While tip toeing thru the tulips, be aware we share the soil those who can't tiptoe. They only have one tip and most likely it isn’t a toe, it's a rattle.  Namely, we have the following in residence:

Coral snakes (poisonous) which look like a King-snake which is a great rat catcher.  Nature colors the King-snake and friends similar as a protective warning to birds and other predators.   There is also the Scarlet and the King Scarlet.  There are many varieties of coral snakes throughout the Americas, but we will address the southern USA snakes. The most common species in the United States have a universal red-yellow-black-yellow pattern. 

Not all coral snakes have the same color scheme, so it is important to be familiar with the snakes specific to your region. This snake is small in comparison to other venomous snakes in the United States. At its longest, an adult can measure around thirty inches. The colorful body is slender and lacks real variance in width. The head blends seamlessly into the body with no distinctive neck. The head of this species of coral snake is always black. 

The most obvious feature of an eastern coral snake is the bright body pattern of red, yellow, and black rings in which the red and yellow rings touch each other. The nose is black. Scarlet kingsnakes, (Lampropeltis triangulum elapsoides) and scarlet snakes (Cemophora coccinea) are superficially similar but the red only touches the black rings. The coral snake is the only eastern species of snake with a pair of fixed fangs in the front of the mouth.

It is from the Mamba and Cobra family of friends, small but has a nasty venom.  If red is bordered by yellow, he’s a bad fellow.  The good guy is on the right.




Crotalus adamanteus is a pit viper species found in the southeastern United States. It is the heaviest though not the longest venomous snake in the Americas and the largest rattlesnake. No subspecies are currently recognized.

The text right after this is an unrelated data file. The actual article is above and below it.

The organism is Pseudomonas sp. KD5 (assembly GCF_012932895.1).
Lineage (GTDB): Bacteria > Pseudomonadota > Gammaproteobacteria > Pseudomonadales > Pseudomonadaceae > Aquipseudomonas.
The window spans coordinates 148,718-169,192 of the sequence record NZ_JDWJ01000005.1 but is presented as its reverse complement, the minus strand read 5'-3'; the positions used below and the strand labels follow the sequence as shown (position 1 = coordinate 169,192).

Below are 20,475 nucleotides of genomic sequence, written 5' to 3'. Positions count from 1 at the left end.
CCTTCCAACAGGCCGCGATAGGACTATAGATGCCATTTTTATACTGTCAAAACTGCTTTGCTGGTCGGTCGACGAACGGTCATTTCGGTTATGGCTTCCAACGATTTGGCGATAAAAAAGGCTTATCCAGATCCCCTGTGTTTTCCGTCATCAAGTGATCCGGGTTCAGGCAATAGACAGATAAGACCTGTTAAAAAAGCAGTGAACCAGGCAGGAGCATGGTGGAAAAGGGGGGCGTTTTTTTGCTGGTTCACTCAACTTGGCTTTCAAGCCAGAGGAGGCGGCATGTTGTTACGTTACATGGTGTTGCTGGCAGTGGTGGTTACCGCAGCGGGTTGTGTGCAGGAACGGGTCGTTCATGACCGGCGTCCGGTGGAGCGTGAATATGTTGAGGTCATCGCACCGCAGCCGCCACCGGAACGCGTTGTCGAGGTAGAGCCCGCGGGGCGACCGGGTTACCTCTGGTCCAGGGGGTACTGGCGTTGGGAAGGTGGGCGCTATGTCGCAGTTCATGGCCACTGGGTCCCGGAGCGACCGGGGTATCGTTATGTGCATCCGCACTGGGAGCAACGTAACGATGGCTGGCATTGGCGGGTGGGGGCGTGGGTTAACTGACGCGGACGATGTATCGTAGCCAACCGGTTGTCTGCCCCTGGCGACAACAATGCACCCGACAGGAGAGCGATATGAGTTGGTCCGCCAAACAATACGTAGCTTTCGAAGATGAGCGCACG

This is the largest rattlesnake species and is the heaviest known type of venomous snake, with one specimen shot in 1946 measuring 7.8 ft  in length and weighing 34 lb.  However, other venomous snakes may rival this species in weight, the much longer but more slender king cobra is probably greater in average body mass if not maximum weight and the shorter but even bulkier gaboon viper could (but is not verified to) exceed the rattlesnake in both mean adult body mass and possibly even maximum body mass.

The color pattern consists of a brownish, brownish-yellow, brownish-gray or olive ground color, overlaid with a series of 24–35 dark brown to black diamonds with slightly lighter centers. Each of these diamond-shaped blotches is outlined with a row of cream or yellowish scales. Posteriorly, the diamond shapes become more like cross bands and are followed by 5–10 bands around the tail. 

The belly is a yellowish or cream-colored, with diffused, dark mottling along the sides. The head has a dark post-ocular stripe that extends from behind the eye backwards and downwards to the lip; the back of the stripe touches the angle of the mouth. Anteriorly and posteriorly, the post-ocular stripe is bordered by distinct white or yellow stripes.

Common names include eastern diamondback rattlesnake, eastern diamondback, diamond rattlesnake, diamond-back rattlesnake, common rattlesnake, diamond-back, diamond(-patch) rattler, eastern diamond-back  eastern diamond rattlesnake, Florida diamond-back (rattlesnake), Florida rattlesnake, lozenge-spotted rattlesnake, rattler, rattlesnake, southeastern diamond-backed rattlesnake and more.


Northern ares of Florida bordering other states.  Agkistrodon contortrix is a species of venomous snake endemic to Eastern North America, a member of the subfamily Crotalinae (pit vipers). The common name for this species is the copperhead. The behavior of Agkistrodon contortrix may lead to accidental encounters with humans. Five subspecies are currently recognized, including the dominent subspecies described here.

Adults grow to an average length (including tail) of 20–37 in. Some may exceed 3.3 ft, although that is exceptional for this species.  Males are usually larger than females. Good-sized adult males usually do not exceed 29 to 30 in, and females typically do not exceed 24 to 26 in.

The body is relatively stout and the head is broad and distinct from the neck. Because the snout slopes down and back, it appears less blunt than that of the cottonmouth, A. piscivorus.  Consequently, the top of the head extends further forward than the mouth.  The color pattern consists of a pale tan to pinkish tan ground color that becomes darker towards the fore-line  overlaid with a series of 10–18 (13.4) cross-bands.